Often when we photograph or paint people, we should to be mindful of the gaze we project on each other and why, and how that functions. I want to continue thinking about that and placing work in opposition to the traditional idea of “Bahamian art”. We are so much more complex than that old narrative, and we can exist in more complex ways than that picturesque tropical image. I’m pretty sure I could take these pieces and put them in a gallery in Jamaica, and there would be an affinity to Jamaicanness, or put them in the US and they give a of look of African Americans. Bahamians need to understand that we can exist in those ways, that the Bahamian aesthetic we think we have is more grand and expansive than we give it credit for. I think that’s what this speaks in opposition to - that people studying and investigating works by people who told us who we are. I think this work is telling us who we are. This is not a visiting, temporary outsider painting a Bahamian, or a Bahamian mimicking intentionally a foreign aesthetic. My work shows a Bahamian who exists here, painting my peers, in the most traditional manner possible.
NW: Why do you think we find intimacy hard, as Bahamians, Caribbean people and more particular, women?
JM: I actually don’t think that we find intimacy hard, but this may be my own personal experience. Caribbean people touch. I don’t know that I’ve met any Caribbean people that didn’t hold your shoulder, or hug, or play-hit you on the arm when they laugh too hard. There are some sort of freeness or connections that we have with other in that way, that we are okay being exposed and vulnerable and that’s a level of intimacy. We have such an expressive culture. We aren’t afraid to laugh, cry, be upset, or angry, whether we know each other or not.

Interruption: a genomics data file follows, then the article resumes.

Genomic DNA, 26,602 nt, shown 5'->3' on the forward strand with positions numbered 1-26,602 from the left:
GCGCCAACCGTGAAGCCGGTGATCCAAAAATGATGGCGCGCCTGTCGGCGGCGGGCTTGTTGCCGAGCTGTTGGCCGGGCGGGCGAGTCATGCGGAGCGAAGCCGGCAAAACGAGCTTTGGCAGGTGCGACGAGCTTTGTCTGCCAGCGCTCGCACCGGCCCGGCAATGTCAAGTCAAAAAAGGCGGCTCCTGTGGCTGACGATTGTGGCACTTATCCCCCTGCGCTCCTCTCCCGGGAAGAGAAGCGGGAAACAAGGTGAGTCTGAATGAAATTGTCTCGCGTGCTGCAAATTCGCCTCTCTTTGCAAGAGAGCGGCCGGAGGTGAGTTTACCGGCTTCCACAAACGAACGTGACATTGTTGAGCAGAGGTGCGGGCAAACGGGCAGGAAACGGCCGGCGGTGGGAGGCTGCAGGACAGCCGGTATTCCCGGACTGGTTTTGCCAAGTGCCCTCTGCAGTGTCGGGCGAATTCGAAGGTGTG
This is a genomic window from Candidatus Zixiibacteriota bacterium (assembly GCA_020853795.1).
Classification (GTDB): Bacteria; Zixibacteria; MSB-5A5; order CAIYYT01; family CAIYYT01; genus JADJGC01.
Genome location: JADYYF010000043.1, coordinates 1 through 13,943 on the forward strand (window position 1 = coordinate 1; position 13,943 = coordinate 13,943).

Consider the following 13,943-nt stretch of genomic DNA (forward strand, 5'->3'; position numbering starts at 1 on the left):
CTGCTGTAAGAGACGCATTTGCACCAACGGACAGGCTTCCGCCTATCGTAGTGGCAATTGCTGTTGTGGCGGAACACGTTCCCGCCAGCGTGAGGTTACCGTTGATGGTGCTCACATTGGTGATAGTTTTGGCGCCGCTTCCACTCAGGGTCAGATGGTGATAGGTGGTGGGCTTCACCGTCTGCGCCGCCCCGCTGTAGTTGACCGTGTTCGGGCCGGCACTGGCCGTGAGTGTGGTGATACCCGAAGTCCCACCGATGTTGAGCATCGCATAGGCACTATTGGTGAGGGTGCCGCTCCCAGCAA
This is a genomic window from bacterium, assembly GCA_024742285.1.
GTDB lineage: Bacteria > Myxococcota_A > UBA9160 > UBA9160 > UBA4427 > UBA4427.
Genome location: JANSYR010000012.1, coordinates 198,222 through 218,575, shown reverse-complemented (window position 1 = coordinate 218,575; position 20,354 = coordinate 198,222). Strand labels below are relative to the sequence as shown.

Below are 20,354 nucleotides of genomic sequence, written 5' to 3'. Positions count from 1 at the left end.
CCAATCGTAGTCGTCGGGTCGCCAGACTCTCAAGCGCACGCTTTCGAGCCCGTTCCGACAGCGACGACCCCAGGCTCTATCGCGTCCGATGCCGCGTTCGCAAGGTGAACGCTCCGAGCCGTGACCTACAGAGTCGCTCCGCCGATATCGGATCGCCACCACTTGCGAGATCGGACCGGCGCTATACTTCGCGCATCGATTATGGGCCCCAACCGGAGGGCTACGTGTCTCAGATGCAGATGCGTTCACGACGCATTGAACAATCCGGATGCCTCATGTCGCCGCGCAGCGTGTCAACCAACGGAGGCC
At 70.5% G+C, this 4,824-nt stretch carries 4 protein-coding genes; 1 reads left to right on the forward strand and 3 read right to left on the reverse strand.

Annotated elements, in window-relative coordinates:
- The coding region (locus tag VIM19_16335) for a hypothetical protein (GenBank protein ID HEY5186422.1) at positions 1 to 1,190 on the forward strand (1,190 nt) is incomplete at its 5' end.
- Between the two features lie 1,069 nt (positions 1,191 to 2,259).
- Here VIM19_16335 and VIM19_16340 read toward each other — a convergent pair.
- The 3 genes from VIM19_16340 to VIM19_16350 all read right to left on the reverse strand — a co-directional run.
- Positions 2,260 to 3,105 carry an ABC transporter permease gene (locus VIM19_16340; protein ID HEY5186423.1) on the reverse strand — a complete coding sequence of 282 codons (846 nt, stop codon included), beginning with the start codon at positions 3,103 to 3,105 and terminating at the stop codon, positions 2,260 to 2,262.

Bahamians don’t have those obvious kinds of barriers to intimacy between us like some other cultures. To try to pinpoint, or to try to define what intimacy means for us in our context can be difficult though, I think we have a hard time with that.
For example, as a woman it’s hard for me to be intimate with men because we’re always trying to tread that line of thinking of how we will be perceived - of not wanting to give the wrong impression or wrong signals. I also think men have a hard time for their own reasons. Intimacy within friendships can be easy, but the intimacy that comes into romantic relationships is what we generally find really tough. I don’t think we find intimacy itself hard all the time, it’s just hard for us to define and navigate.
NW: What is intimacy for you and why is it significant to our lives?
JM: Security. It means being secure in presenting yourself to another in whatever fashion - be it romantic or platonic. It’s feeling safe to let your hand bump into someone else’s hand when you’re on the bus together, or feeling safe to enter a quiet space and add to that silence, that you can’t disrupt it. I am a very vulnerable person, I wear everything on my sleeve, my face, and my heart is so open and big, so intimacy to me is being comfortable enough to be that around someone else. If I’m intimate with you, then that will continue in our relationship. If I’m not then what you get from me is a very closed off person, and I think it’s significant because I think that everyone should be able to feel safe with being who they are, and expressing themselves in different ways. It’s a powerful thing, because who wants to live a life being at arm’s length with everyone or distant from everyone? I don’t think that’s a viable life to live. It’s not beneficial to anyone.
Jodi Minnis’ solo show “Intimacy” will open on Friday, August 10th, 2018 at 6:00pm at the Central Bank of The Bahamas and run for one week through Friday, August 17th, 2018. The opening night of the exhibition will also feature a short performance artwork, a collaboration with Matthew Rahming, that will begin at 7:00pm sharp.